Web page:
Governing bodies, in exchange for our trust and support, owe citizens transparency in intent, operations, and outcomes. An overwhelming major of public agencies, bodies, and officials want to do the right thing, but lack the tools, framework, and culture of open accountability to drive our society toward a more harmonious future. Accordingly, we encode Transparency in the tool.

Increased citizen trust can lead to more citizen participation. More participation can lead to more holistic, effectively legislative and and economic outcomes.


What are we solving for?

We've observed that Citizen apathy stems from a lack of trust in government. As existing, our institutions appear to be unsustainable; failing infrastructure, budgetary woes, misappropriations. Our organizational and societal system approach needs revision.

Government is too complex. Local government data is fragmented across thousands of websites and therefore, more difficult to discover, make sense of, and act upon - than necessary. This often leads to a poor User Experience of Government. Given 90,000+ Jurisdictions in the US, dependening on where you live (or do business at), the Jurisdictional context changes. We respect and embrace the federalized nature of US Government; but also identify meaningless complexity in the way similar public services are provided in different places. Standardizing and unifying key interfaces with public agencies, bodies, and positions will enable simplified interactions that are more satisfying.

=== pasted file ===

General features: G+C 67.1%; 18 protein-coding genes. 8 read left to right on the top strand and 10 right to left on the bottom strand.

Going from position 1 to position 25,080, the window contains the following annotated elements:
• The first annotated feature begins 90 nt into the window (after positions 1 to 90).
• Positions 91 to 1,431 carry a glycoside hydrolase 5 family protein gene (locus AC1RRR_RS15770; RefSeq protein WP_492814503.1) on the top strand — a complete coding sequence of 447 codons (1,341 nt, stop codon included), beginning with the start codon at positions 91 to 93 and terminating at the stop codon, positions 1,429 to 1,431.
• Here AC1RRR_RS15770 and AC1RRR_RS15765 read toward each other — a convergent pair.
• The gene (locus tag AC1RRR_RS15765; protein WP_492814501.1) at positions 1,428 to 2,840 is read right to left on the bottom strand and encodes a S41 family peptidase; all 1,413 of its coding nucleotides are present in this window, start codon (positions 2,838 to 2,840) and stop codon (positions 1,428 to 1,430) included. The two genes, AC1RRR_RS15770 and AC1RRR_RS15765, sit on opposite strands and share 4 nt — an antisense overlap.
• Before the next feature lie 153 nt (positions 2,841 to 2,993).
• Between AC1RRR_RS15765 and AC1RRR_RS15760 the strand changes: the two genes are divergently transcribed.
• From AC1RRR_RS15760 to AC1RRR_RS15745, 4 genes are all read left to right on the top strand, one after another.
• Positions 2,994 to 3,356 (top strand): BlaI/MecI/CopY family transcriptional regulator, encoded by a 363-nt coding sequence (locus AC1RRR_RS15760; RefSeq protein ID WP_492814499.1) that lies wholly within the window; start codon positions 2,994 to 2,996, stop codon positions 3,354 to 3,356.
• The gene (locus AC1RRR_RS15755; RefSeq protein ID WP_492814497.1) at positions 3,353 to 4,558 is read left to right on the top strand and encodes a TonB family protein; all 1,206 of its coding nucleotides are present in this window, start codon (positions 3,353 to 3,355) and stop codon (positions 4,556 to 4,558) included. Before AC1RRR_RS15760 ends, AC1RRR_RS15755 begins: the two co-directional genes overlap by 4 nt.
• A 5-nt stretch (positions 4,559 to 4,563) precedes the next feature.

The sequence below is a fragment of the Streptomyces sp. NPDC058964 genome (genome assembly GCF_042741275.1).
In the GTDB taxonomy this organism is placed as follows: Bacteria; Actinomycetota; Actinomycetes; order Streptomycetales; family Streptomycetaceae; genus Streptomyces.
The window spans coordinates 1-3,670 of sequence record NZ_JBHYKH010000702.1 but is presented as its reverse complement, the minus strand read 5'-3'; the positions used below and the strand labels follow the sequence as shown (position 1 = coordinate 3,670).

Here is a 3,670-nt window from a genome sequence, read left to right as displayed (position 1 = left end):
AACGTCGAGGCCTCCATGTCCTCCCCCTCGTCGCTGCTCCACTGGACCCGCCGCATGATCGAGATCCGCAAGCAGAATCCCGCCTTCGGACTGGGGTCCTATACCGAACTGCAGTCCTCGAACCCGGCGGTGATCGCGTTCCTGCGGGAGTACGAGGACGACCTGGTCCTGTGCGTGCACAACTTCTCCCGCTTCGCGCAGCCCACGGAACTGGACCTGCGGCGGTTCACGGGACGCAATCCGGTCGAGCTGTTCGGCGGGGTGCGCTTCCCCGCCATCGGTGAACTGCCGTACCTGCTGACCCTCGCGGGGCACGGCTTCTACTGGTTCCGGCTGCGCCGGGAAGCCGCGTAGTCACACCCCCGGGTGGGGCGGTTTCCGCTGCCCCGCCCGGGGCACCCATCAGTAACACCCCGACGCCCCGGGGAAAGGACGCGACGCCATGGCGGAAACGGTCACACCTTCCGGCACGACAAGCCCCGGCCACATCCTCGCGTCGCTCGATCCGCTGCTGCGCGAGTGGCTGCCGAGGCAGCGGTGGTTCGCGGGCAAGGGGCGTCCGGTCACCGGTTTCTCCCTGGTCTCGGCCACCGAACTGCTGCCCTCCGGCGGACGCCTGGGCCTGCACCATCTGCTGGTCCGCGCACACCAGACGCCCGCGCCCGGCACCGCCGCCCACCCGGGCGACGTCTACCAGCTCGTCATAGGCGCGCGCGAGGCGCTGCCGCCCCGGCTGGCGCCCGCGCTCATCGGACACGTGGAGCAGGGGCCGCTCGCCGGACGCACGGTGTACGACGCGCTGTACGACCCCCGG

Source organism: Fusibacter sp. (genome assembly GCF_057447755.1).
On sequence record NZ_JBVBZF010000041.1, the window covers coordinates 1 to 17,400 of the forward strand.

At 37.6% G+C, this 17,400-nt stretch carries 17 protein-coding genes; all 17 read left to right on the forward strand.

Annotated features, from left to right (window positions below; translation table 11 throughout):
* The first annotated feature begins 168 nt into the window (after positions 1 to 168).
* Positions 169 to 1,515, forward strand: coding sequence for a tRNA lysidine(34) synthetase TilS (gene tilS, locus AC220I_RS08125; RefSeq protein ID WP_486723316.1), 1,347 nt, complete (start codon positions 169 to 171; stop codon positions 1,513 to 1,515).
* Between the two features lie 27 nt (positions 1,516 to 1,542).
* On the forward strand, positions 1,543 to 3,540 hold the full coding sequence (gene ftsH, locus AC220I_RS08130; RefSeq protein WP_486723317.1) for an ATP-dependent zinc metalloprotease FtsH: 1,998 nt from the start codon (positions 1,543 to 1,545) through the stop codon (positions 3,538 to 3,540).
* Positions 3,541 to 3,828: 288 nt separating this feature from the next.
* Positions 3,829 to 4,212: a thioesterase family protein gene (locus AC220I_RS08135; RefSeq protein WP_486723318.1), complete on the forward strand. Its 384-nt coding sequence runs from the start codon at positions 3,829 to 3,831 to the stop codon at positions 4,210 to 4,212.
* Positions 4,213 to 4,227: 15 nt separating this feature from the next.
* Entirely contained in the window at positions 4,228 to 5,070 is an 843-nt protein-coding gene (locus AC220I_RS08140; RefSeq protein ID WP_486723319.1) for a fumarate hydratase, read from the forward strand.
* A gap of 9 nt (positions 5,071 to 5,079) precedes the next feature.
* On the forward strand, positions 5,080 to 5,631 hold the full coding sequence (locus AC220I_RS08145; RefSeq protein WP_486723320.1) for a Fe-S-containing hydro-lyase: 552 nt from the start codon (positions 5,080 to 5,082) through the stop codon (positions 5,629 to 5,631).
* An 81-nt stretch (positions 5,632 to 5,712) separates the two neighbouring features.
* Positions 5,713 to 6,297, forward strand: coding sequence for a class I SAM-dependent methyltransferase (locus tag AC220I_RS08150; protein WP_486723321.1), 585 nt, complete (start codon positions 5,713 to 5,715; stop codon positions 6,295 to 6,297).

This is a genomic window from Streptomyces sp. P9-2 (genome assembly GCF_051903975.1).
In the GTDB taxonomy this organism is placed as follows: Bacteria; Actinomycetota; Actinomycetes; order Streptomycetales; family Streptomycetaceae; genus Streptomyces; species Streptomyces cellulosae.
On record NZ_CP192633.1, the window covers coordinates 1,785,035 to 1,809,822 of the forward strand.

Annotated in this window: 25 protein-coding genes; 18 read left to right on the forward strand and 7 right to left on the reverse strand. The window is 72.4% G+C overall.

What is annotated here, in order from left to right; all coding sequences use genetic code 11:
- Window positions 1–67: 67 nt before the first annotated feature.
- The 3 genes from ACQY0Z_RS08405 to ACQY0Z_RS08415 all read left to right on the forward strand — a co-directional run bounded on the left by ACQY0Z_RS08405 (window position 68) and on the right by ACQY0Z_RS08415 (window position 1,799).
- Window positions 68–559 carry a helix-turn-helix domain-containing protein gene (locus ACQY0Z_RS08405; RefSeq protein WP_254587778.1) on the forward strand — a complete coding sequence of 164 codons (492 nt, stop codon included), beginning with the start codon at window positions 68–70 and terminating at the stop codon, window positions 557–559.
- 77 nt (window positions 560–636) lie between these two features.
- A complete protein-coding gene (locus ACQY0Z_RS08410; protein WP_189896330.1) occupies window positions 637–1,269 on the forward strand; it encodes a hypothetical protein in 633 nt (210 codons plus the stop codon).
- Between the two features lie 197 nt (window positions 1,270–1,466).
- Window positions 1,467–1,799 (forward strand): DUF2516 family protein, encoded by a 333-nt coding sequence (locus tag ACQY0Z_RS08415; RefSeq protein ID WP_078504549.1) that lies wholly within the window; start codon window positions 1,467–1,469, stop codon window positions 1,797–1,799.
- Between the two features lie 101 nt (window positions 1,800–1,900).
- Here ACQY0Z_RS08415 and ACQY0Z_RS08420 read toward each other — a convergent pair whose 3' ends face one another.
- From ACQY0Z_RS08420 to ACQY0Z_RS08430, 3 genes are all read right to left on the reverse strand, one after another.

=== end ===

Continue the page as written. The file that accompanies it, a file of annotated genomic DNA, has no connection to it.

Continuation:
The civic tech ecosystem needs good shepherds. Jurisdictional seeks to build a sustainable operating model, that enhances the experience between citizens and government. We exist to do what government does not do well, like work across jurisdictional boundaries.

The US Republic is built atop democratic principles that promise citizens a voice, and moreso, liberty, freedom, and agency. Beyond the ballot box, no dominant framework exists for open group actions, across time. We want to instill an event-driven, workflow based mentality to citizens and the public agencies together, so that we may realize higher quality, more effective, and more accountable public services.

Evolving and measuring progress

Are we building the right thing?
Are we building it right?

Like any vision, it takes a certain amount of faith to embark on a path toward something only envisioned, something that does not yet exist. Balancing the vision (of inventorying every public jurisdiction, agency, body, position, and service), with small tangible actions (designing, coding, finding data, talking to humans!) - is necessary to bring forth the idea into existence.

Being able to synthesize constructive feedback from our users is how we assess the value others find in this project. Let us know what you were hoping to find or what you liked about the site. We want Jurisdictional to be the best source of public information and the most delightful public service in existence.